TAYLORSVILLE, Utah (KTVX) — A 63-year-old Utah woman had a leg amputated after being attacked by her son’s dogs in her own backyard in a Salt Lake City suburb.
Officers who arrived at the home in Taylorsville had to shoot and kill one of the seven dogs when it threatened them, according to a police statement.
The woman called the police, reporting she had been bitten by several dogs, all of whom are owned by her 38-year-old son, who lives with her. The family of pit bulls, which included five puppies and their mother and father, were still in the backyard.
First responders said when they arrived, the dogs “aggressively confronted” paramedics and police who were assessing the situation on the other side of a neighbor’s fence. Police first reportedly used pepper spray to drive the dogs away so paramedics could get to the woman.
Officers and paramedics were able to help the woman by corraling the dogs against an opposite fence in the yard. The woman reportedly suffered “extensive injuries” to her legs, hands and face and was taken to Intermountain Medical Center where she remains in critical condition. One of her legs required amputation, according to the TVPD.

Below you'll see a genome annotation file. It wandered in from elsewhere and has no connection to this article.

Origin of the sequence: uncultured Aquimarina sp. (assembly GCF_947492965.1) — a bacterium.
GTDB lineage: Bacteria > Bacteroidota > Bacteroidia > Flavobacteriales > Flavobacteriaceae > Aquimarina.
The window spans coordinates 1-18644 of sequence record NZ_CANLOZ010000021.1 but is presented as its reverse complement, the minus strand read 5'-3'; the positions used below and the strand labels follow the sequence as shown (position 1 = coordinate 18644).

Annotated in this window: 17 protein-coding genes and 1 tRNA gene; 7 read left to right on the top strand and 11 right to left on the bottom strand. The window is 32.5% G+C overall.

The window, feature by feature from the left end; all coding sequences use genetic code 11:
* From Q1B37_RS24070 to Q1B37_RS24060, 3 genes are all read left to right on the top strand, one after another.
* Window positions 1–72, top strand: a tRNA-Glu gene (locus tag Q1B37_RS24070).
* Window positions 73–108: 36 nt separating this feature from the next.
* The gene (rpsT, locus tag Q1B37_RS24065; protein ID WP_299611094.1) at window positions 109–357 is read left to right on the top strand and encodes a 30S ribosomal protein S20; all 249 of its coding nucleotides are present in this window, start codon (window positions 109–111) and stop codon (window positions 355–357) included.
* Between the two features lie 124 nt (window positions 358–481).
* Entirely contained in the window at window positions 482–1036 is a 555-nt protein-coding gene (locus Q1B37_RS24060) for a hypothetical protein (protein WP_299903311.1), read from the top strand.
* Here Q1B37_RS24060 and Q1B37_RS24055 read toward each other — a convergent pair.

“This is a tragic situation involving a mother and her son’s dogs in the backyard of their home,” said Police Chief Brady Cottam. “Our hearts are heavy following this incident, and we are grateful the victim was able to call 911 for help as quickly as she did — even as the attack was happening. It likely did save her life.”
Police say the puppies’ mother “broke loose” when animal control arrived to wrangle the pit bulls, endangering the safety of both Taylorsville Police and animal control officers. In response, officers shot and killed the dog.
The woman’s son gave up the remaining dogs — the father and five puppies — to West Valley City Animal Services, which is investigating the attack alongside Taylorsville PD. According to police, none of the dogs were licensed, and Taylorsville has a two-dog-per-household limit.
The Associated Press contributed to this report.